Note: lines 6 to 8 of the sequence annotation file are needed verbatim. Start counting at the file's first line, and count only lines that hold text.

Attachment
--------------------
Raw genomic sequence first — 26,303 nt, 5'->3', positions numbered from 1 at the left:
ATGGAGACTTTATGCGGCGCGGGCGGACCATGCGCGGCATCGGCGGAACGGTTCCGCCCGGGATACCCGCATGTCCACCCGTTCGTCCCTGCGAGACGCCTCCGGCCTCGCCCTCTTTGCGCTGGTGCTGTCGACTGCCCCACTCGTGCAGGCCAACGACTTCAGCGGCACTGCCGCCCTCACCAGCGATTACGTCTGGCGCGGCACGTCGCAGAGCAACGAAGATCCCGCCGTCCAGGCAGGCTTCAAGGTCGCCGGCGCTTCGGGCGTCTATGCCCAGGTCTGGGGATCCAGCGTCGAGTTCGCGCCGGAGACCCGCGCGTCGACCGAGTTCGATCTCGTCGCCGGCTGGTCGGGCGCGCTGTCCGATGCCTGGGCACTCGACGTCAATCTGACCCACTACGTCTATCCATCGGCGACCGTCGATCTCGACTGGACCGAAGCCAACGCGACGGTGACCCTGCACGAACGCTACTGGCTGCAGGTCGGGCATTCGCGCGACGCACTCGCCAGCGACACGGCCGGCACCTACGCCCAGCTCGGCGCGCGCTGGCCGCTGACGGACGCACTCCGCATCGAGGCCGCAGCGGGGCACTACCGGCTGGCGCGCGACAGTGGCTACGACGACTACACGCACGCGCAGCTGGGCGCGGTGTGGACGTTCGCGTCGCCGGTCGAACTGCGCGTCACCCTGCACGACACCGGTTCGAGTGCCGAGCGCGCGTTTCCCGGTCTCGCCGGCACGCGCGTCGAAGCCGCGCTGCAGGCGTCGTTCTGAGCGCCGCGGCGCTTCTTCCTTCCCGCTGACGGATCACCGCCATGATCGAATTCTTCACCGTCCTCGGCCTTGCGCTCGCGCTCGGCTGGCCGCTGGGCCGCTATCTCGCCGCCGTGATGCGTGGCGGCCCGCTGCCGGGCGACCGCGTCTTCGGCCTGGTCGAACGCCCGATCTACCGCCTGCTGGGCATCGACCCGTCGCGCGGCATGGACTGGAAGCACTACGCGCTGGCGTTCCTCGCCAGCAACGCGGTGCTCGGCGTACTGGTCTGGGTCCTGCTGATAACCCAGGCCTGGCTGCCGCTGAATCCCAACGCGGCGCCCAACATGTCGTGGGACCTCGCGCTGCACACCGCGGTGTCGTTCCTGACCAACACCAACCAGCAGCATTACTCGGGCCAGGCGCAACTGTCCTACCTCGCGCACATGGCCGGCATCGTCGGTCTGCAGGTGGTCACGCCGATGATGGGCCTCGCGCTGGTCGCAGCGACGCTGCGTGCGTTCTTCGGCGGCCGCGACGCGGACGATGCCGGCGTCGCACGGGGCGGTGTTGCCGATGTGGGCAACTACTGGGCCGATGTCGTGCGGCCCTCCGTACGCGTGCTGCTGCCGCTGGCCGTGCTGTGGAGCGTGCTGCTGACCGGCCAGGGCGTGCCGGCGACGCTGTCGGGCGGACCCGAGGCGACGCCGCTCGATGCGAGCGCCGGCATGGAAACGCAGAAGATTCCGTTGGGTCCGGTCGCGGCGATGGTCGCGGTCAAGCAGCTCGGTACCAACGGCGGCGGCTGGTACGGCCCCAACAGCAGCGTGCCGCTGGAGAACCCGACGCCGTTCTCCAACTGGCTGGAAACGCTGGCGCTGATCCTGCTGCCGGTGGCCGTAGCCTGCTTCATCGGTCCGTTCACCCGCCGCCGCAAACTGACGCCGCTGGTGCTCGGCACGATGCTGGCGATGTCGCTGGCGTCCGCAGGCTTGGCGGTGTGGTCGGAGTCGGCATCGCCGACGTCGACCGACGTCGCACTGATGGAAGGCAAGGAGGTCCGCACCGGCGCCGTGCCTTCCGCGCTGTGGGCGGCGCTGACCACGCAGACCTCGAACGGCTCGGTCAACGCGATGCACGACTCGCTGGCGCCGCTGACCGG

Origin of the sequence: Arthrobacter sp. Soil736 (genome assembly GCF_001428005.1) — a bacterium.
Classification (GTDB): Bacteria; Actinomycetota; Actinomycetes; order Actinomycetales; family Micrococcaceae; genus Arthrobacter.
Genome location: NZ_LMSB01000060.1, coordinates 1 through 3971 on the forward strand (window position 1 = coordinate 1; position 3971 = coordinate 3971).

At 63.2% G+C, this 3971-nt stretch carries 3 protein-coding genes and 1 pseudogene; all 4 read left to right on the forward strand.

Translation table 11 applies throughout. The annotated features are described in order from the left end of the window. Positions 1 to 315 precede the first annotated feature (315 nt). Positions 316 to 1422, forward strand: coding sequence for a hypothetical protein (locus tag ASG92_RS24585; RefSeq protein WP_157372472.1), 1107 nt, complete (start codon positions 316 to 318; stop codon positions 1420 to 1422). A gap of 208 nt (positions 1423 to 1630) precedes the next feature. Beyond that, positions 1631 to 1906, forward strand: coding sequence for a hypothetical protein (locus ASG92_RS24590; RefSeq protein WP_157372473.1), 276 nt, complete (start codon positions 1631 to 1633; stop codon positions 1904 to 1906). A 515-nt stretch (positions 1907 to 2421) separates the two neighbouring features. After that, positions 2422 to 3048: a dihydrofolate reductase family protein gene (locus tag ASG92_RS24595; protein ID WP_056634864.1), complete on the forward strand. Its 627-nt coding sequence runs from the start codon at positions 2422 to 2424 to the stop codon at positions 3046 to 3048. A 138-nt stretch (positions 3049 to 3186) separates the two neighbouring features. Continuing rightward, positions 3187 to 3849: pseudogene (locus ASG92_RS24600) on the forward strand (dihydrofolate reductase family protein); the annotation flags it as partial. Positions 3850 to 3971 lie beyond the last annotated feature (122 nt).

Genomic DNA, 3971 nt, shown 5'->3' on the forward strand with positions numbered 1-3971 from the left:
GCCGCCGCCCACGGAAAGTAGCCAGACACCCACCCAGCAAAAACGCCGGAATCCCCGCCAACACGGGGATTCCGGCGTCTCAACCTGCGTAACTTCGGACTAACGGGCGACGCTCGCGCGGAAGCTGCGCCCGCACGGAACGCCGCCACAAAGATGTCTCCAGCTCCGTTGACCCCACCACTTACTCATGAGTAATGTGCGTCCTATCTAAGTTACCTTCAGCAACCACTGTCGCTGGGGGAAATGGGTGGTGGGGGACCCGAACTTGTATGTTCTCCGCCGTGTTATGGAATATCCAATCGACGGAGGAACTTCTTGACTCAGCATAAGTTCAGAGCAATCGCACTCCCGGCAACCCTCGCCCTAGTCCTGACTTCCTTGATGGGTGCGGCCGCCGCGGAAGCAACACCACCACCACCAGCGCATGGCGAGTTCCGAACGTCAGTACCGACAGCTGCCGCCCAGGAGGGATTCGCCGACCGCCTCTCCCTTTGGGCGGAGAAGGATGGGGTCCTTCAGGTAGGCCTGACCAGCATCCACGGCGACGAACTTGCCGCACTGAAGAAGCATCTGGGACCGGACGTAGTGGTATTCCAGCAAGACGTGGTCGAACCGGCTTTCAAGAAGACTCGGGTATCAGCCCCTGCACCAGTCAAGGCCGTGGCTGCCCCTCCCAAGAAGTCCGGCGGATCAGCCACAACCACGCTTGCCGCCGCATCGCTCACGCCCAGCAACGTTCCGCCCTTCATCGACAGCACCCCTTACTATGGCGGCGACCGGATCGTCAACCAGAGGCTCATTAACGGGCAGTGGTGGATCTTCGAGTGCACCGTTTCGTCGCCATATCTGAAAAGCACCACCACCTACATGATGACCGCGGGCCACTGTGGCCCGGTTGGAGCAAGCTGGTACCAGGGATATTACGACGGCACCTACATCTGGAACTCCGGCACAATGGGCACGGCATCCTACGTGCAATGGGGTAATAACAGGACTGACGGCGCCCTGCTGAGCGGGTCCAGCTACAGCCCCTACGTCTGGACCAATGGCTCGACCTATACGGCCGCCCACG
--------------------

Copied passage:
At 63.2% G+C, this 3971-nt stretch carries 3 protein-coding genes and 1 pseudogene; all 4 read left to right on the forward strand.

Translation table 11 applies throughout. The annotated features are described in order from the left end of the window. Positions 1 to 315 precede the first annotated feature (315 nt). Positions 316 to 1422, forward strand: coding sequence for a hypothetical protein (locus tag ASG92_RS24585; RefSeq protein WP_157372472.1), 1107 nt, complete (start codon positions 316 to 318; stop codon positions 1420 to 1422). A gap of 208 nt (positions 1423 to 1630) precedes the next feature. Beyond that, positions 1631 to 1906, forward strand: coding sequence for a hypothetical protein (locus ASG92_RS24590; RefSeq protein WP_157372473.1), 276 nt, complete (start codon positions 1631 to 1633; stop codon positions 1904 to 1906). A 515-nt stretch (positions 1907 to 2421) separates the two neighbouring features. After that, positions 2422 to 3048: a dihydrofolate reductase family protein gene (locus tag ASG92_RS24595; protein ID WP_056634864.1), complete on the forward strand. Its 627-nt coding sequence runs from the start codon at positions 2422 to 2424 to the stop codon at positions 3046 to 3048. A 138-nt stretch (positions 3049 to 3186) separates the two neighbouring features. Continuing rightward, positions 3187 to 3849: pseudogene (locus ASG92_RS24600) on the forward strand (dihydrofolate reductase family protein); the annotation flags it as partial. Positions 3850 to 3971 lie beyond the last annotated feature (122 nt).

Genomic DNA, 3971 nt, shown 5'->3' on the forward strand with positions numbered 1-3971 from the left: